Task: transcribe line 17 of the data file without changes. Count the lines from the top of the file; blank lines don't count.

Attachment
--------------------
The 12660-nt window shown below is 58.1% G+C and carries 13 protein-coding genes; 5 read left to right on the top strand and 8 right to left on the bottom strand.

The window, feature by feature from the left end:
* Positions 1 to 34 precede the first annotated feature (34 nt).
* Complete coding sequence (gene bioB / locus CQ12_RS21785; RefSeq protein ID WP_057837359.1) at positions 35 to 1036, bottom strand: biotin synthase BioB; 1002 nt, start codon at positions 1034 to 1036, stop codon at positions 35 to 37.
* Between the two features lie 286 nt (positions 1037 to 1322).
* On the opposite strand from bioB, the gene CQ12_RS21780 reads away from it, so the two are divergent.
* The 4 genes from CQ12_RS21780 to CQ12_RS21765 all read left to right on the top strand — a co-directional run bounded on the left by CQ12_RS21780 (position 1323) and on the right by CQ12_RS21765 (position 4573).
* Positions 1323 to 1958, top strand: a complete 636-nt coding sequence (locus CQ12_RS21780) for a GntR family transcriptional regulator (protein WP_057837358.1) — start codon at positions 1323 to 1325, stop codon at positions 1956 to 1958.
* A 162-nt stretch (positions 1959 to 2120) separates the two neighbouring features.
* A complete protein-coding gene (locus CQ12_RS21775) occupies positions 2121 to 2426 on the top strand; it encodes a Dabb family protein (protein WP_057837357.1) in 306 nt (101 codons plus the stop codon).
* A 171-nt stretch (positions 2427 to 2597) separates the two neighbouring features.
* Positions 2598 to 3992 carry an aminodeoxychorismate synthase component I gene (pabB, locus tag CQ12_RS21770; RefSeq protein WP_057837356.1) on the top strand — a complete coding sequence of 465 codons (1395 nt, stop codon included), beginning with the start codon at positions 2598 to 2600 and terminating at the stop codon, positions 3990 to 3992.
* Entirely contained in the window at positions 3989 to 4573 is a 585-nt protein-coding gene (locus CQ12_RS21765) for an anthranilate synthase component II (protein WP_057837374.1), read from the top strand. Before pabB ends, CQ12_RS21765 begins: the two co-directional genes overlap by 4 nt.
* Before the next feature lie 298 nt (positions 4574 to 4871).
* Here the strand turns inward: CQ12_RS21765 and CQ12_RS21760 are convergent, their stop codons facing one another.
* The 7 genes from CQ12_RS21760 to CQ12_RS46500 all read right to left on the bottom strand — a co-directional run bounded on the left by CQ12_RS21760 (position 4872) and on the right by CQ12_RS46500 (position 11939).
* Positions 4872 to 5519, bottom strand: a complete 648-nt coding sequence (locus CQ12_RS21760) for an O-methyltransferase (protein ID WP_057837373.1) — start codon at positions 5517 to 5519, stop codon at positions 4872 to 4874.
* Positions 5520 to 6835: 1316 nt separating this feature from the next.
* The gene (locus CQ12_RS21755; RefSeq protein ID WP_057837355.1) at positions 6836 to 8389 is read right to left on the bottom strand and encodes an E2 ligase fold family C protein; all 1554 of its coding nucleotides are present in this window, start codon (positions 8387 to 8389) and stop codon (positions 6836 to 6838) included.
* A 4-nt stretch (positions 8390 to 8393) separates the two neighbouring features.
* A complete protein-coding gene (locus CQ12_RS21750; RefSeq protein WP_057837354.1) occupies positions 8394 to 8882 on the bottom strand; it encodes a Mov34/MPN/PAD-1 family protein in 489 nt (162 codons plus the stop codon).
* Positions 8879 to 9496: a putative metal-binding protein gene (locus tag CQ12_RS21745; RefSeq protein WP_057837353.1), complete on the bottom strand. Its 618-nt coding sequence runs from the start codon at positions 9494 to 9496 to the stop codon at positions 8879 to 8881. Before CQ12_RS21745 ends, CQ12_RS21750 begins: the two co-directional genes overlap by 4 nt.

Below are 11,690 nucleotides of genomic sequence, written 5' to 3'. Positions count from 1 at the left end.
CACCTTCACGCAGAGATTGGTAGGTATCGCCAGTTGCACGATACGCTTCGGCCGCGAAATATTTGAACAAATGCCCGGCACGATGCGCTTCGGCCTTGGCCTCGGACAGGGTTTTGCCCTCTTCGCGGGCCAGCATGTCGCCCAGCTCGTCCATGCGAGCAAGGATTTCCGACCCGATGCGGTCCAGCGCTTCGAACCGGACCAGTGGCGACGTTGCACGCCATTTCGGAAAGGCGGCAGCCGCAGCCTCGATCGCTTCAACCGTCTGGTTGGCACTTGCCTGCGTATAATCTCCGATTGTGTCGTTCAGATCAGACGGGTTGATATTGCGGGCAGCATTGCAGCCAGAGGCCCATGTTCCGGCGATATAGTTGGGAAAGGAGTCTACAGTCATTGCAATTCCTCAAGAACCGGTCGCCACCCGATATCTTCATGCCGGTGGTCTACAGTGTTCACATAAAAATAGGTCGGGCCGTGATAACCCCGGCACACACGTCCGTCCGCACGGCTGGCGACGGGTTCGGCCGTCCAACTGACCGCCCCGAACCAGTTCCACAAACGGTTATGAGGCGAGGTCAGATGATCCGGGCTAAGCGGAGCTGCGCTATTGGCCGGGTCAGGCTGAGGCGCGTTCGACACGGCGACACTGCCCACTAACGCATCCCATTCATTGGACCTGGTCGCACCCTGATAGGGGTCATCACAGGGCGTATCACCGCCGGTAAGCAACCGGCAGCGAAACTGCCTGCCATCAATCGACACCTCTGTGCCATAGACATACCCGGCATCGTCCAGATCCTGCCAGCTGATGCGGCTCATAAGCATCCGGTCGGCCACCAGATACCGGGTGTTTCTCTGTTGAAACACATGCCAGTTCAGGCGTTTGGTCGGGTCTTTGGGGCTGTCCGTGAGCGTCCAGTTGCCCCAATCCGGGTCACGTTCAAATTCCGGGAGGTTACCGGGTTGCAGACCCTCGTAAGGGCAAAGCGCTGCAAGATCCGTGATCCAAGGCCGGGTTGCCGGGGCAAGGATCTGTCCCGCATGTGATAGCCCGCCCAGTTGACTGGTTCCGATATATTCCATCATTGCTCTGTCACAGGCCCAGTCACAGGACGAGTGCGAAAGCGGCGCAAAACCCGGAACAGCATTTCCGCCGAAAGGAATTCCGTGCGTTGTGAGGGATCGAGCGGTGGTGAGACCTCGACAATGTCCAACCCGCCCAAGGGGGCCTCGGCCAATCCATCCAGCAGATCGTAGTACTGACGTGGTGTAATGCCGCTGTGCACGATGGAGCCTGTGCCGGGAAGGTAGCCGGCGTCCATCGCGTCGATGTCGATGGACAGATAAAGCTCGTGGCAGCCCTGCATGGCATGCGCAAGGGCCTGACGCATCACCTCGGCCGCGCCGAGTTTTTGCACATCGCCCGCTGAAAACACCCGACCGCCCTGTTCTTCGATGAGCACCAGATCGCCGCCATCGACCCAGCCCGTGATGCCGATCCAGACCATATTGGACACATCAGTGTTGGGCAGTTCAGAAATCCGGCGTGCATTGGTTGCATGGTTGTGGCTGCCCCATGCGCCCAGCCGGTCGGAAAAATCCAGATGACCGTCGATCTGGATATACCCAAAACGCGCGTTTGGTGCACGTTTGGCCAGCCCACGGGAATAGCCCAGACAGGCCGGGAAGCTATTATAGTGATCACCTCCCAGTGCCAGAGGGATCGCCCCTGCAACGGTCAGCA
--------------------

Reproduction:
* Positions 4872 to 5519, bottom strand: a complete 648-nt coding sequence (locus CQ12_RS21760) for an O-methyltransferase (protein ID WP_057837373.1) — start codon at positions 5517 to 5519, stop codon at positions 4872 to 4874.